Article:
Medeiros testified that she began to experience pain in her lower back after the impact. The pain worsened over time, eventually leading to months of physical therapy and two surgeries. Medeiros was unable to work from January 24, 2007, to August 22, 2010. Because her injuries were determined to have arisen out of the course and scope of her employment, Medeiros was deemed eligible for worker's compensation. Upon reviewing her injuries, an independent examiner rated Medeiros at 25% impairment of the whole person. As a result, Medeiros received $153, 949.75 in medical bill reimbursements and $105, 356.62 in temporary and permanent disability benefits.

         B. Circuit Court Proceedings

         On September 7, 2011, Medeiros filed a complaint against Choy in the Circuit Court of the First Circuit (circuit court), alleging that Choy's negligence was the legal cause of her injuries and seeking general, special, and punitive damages.[4]Prior to trial, Choy stipulated that he had caused the accident and stated that only the "cause, nature and extent of any injuries" suffered by Medeiros were left to be determined.

         Based on the content of pretrial depositions, Medeiros filed a motion in limine seeking to preclude witnesses from testifying regarding the presence of an unrestrained child in Aggasid's vehicle or the retrieval and installation of a car seat from the vehicle's trunk following the accident. Medeiros argued that the child's presence did not bear on any contested issues and was likely to waste time and confuse the jury. She further asserted that it would cause her unfair prejudice because the jury was likely to have a strong, negative reaction to allegations that a child was put in danger by a violation of child safety laws. Choy responded that the testimony would reflect on whether Medeiros was actually involved in the accident, her location and position in the car when the accident occurred, and whether Medeiros was in the course and scope of her employment at the time of the accident and thus legitimately entitled to the worker's compensation benefits she received. The circuit court denied the motion, noting that it would evaluate relevance at trial in light of its understanding that "credibility is at issue always."

         At trial, Medeiros first elicited testimony regarding the presence of a child or car seat in Aggasid's vehicle on direct examination of Aggasid, who denied that either was present. Both parties questioned witnesses about the child and car seat throughout the rest of the trial without drawing any relevancy-based objections. Choy's wife testified that she had wanted to inform the police that the child was not restrained during the accident so that the occupants of the car "would be aware that they always need to put the child in the child restraint seat for the safety of the child." Choy testified that he stopped his wife from relaying the information to law enforcement because he believed the occupants had "learned a lesson."[5]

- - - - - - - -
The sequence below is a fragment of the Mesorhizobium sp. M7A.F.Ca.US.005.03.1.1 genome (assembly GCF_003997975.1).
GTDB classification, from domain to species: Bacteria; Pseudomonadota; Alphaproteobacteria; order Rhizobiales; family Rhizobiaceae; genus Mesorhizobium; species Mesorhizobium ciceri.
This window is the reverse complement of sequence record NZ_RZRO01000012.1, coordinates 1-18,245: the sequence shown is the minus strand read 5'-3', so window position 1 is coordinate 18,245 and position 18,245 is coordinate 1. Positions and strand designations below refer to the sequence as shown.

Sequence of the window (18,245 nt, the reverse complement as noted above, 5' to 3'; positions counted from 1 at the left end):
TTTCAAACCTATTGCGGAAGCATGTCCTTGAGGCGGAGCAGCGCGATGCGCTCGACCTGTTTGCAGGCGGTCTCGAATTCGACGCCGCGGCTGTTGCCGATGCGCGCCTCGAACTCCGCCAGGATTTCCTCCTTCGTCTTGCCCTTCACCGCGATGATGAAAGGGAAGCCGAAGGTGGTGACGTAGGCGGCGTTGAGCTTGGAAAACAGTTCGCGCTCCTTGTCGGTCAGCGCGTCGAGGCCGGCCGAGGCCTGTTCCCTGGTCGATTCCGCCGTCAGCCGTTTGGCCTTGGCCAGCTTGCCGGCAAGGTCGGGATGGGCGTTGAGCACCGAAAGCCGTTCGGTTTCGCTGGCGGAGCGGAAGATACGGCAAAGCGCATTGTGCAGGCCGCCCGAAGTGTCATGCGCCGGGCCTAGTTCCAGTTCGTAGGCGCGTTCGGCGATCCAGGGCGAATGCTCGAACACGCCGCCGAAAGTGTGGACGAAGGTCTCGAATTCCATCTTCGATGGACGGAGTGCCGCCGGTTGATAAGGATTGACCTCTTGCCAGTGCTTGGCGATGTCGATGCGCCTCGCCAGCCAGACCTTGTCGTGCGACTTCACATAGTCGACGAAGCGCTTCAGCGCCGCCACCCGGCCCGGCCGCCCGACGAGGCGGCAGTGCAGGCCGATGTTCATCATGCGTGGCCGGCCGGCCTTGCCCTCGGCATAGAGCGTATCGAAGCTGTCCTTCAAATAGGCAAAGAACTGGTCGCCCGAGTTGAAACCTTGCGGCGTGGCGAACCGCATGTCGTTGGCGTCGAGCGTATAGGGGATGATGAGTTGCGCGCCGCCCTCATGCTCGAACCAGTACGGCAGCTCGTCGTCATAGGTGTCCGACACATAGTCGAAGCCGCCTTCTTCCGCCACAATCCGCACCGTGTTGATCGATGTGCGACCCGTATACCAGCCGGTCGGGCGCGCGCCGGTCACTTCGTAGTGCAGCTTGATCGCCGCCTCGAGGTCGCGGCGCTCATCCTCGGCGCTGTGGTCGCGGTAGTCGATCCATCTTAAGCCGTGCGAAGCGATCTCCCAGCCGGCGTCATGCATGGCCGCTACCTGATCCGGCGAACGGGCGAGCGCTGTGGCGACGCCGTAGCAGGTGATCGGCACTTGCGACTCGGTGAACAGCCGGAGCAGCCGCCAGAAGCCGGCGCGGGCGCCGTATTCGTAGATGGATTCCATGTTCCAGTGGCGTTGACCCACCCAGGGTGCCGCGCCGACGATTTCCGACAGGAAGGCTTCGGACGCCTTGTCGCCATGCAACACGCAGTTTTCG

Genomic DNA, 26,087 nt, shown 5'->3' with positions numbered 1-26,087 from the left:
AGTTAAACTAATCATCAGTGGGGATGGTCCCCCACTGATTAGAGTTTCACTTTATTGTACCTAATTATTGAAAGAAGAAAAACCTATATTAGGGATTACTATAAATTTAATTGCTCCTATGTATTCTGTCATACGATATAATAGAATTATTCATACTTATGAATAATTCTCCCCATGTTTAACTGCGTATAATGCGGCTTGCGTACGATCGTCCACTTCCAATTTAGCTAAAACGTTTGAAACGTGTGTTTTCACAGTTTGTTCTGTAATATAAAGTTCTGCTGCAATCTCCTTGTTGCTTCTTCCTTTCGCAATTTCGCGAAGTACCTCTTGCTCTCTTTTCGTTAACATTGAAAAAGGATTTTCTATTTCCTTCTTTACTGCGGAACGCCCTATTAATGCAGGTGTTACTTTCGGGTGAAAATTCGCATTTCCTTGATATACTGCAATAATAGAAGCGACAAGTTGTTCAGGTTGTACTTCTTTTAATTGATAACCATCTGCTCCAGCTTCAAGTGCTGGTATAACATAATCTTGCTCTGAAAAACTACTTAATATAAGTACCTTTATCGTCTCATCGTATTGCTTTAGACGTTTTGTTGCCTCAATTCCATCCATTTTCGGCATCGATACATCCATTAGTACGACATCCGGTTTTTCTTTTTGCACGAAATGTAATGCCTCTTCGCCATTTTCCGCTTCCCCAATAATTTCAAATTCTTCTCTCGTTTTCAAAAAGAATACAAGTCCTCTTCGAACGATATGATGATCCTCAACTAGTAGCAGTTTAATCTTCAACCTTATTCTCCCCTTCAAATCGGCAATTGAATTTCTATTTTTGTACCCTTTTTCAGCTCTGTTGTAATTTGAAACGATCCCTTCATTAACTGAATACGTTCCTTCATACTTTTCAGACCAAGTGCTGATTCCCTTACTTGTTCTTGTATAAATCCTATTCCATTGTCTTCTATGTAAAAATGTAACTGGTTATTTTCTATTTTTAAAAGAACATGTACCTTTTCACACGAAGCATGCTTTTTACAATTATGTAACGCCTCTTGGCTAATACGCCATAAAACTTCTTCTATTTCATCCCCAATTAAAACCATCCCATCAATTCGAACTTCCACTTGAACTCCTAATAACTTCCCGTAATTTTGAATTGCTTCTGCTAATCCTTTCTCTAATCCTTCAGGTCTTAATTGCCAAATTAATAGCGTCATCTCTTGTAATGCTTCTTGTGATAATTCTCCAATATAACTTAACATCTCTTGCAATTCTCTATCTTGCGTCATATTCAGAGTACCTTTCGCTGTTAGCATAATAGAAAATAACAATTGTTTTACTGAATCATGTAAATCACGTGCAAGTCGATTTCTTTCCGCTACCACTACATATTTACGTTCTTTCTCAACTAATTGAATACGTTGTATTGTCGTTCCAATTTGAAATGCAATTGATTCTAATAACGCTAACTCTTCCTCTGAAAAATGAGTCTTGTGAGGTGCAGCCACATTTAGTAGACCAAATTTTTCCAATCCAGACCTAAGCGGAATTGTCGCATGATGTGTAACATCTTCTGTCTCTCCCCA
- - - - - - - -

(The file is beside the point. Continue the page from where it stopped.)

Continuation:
Medeiros also submitted a proposed jury instruction based on this court's decision in Kobashigawa v. Silva, 129 Hawai'i 313, 300 P.3d 579 (2013), that would have informed the jury that the motives of a plaintiff in bringing a lawsuit are immaterial if the elements of a valid cause of action are otherwise established.[6] Medeiros proposed that the jury be instructed that it "may not consider the Plaintiff's motives in bringing the lawsuit. So far as the law is concerned, if the Plaintiff has made out a case on the facts, it is immaterial what her motive was."

         After the parties rested, the circuit court held an in-chambers hearing to settle jury instructions. Over Medeiros's objection, the court refused her request to instruct the jury that her motives in bringing the lawsuit were immaterial, although the court stated that it would reconsider Medeiros's request if Choy brought up the issue of motive during closing arguments.

         Prior to closing argument, the court gave instructions to the jury that did not include any mention of the immateriality of Medeiros's motives for pursuing the civil action. Choy then proceeded to make repeated reference in his closing argument to Medeiros's allegedly improper motives for bringing suit. Among many other references, Choy characterized the collision as "[o]bviously ... a non-event, not even a blip on the radar, " but argued that Medeiros had pursued litigation anyway because "there was money to be made and a lawsuit to be found--filed because this was a car accident and it wasn't her fault." Choy also questioned the timing of Medeiros's filing of a worker's compensation claim, arguing that it indicated she had fabricated the incident for monetary gain: "Did she suddenly remember six days after the accident that she was working when the accident occurred or did she make the whole thing up to qualify for workers compensation benefits?"[7] Choy speculated that the allegedly delayed claim might be explained by Medeiros's discovery that "there are monetary limits to no-fault insurance that you don't have with workers' compensation"--a statement for which no evidence was presented at trial. Choy then implied that Medeiros's lawsuit was an attempt to hold him responsible for reimbursing the payments she received through a false worker's compensation claim: "So if Mrs. Medeiros was not in the vehicle or not working at the time, then she arguably submitted a false workers compensation claim, and if so, Mr. Choy should not be held responsible for reimbursing that false claim." Choy also suggested that a verdict in Medeiros's favor would be something the jury would be ashamed of because it would serve to consummate her fraudulent scheme: